On this page, I provide a copy of my MSc thesis Biologically Inspired Learning - Controlling the Neuronal Activity (PDF, 1 MB). I wrote this thesis when graduating in Computational Physics at the Institute for Theoretical Physics of the University of Amsterdam, under the supervision of Dr. W.A. van Leeuwen.
The results are also available in an article Biologically inspired learning in a layered neural net that was published in Physica A: Statistical Mechanics and its Applications, Volume 335, Issues 1-2, April 2004, Authors: Jasper Bedaux, Willem van Leeuwen, doi:10.1016/j.physa.2003.12.008, p. 279-299, see http://dx.doi.org/10.1016/j.physa.2003.12.008. If you do not have access, a preprint is freely available at the arXiv.org archive: http://www.arxiv.org/abs/cond-mat/0305650.
A layered neural net with adaptable synaptic weights and fixed threshold potentials is studied, in the presence of a global feedback signal that can only have two values, depending on whether the output of the network as a reaction to its input is right or wrong.
On the basis of four biologically motivated assumptions, it is found that only two forms of learning are possible, Hebbian and Anti-Hebbian learning. It is shown that Hebbian learning memorizes input-output relations, while Anti-Hebbian learning does the opposite: it changes the input-output relations of the network. Hebbian learning should take place when the output is right, while there should be Anti-Hebbian learning when the output is wrong.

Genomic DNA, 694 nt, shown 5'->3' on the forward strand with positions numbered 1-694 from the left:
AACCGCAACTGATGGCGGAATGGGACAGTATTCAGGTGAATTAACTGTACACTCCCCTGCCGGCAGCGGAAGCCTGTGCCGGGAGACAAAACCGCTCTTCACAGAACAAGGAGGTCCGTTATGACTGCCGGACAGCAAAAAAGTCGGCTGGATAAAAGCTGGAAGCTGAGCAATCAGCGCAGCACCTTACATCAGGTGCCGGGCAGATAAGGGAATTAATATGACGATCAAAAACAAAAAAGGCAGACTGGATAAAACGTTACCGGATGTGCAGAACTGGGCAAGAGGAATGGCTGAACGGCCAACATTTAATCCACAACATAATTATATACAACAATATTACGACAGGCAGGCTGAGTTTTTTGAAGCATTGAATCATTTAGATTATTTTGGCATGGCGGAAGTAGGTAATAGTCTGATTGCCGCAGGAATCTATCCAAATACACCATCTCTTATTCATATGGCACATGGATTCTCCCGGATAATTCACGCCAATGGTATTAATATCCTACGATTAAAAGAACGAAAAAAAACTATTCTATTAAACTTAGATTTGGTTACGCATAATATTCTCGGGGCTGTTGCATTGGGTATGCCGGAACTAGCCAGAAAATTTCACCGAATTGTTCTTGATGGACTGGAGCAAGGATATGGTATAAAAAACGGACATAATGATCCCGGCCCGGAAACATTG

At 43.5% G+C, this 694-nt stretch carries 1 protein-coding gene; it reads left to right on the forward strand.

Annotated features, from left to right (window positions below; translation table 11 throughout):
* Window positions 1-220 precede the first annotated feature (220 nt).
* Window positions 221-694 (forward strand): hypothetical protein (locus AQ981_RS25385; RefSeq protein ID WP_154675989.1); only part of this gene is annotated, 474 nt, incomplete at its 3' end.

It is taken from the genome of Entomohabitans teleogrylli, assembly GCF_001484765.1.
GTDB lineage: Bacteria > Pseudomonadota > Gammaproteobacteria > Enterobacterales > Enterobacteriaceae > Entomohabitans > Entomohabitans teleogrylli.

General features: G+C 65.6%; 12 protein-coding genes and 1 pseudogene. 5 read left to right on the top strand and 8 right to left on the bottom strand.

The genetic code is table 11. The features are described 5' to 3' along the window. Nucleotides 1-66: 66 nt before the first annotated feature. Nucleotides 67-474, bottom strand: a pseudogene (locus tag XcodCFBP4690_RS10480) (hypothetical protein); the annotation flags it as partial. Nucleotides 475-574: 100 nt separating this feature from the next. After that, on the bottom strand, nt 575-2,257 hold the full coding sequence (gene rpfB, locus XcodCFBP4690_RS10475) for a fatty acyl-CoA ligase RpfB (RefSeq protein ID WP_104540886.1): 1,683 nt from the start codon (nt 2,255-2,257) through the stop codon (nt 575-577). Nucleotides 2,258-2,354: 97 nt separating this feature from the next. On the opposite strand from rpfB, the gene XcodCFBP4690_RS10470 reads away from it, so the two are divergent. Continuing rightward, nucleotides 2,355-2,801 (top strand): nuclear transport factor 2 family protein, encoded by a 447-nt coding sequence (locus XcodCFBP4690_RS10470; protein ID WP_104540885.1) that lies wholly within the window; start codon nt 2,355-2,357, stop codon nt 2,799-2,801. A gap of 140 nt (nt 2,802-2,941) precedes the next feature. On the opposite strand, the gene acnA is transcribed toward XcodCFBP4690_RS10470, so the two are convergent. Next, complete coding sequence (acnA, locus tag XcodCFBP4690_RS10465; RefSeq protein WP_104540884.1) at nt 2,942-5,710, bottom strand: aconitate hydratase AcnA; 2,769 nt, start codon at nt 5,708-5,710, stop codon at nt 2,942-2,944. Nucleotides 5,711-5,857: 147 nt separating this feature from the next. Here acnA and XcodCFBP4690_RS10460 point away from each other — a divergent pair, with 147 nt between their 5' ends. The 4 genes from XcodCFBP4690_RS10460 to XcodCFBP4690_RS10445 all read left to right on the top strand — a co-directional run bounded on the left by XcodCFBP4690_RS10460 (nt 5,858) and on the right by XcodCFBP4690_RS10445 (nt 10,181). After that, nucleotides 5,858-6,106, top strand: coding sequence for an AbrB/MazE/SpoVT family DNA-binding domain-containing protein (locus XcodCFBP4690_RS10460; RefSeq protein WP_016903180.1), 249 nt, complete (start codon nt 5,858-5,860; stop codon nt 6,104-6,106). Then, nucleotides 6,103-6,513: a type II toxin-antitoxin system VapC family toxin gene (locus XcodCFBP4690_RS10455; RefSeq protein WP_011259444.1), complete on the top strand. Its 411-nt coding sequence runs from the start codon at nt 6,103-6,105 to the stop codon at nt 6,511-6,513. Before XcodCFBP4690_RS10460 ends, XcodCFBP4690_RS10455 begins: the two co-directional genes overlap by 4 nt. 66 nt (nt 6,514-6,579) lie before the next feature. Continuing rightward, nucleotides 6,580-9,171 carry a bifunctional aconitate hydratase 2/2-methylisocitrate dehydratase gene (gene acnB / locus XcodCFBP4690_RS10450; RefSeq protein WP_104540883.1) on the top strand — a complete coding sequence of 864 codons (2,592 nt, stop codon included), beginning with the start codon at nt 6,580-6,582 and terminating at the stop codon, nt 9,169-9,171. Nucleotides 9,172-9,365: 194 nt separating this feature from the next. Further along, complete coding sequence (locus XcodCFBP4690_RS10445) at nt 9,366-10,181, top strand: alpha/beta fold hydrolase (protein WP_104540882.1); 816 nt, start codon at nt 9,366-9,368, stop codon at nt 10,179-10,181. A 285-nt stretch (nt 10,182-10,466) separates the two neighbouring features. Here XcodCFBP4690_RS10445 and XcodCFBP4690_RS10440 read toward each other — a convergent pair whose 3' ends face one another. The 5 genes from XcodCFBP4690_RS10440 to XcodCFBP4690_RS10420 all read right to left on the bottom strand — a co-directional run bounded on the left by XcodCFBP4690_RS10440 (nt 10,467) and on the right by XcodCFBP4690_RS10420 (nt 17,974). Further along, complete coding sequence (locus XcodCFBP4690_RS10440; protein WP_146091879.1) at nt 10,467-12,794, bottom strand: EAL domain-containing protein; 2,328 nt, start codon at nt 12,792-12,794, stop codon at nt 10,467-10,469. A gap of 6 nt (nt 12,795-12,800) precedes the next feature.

A particular choice for the Anti-Hebbian part of the learning rule is made, which guarantees an adequate average neuronal activity. A network with non-zero threshold potentials is shown to perform its task of realizing the desired input-output relations best if it is sufficiently diluted, i.e. if only a relatively low fraction of all possible synaptic connections is realized.
If you are interested in the source codes of appendix C: they are available below. To understand the workings of the software, please have a look at the MSc thesis above, especially the documentation in the appendices. The source codes are free to use, but the original copyright notice must be preserved. The code is written in ISO standard C++ and no additional libraries are needed.
Download nnet.zip containing
|the main program file|
|needed to read inifile|
|header for input-output relations|
|library for input-output relations|
|neural network header file|
|neural network library|
|random number generator header|
|random number generator library|
|inifile containing program parameters|
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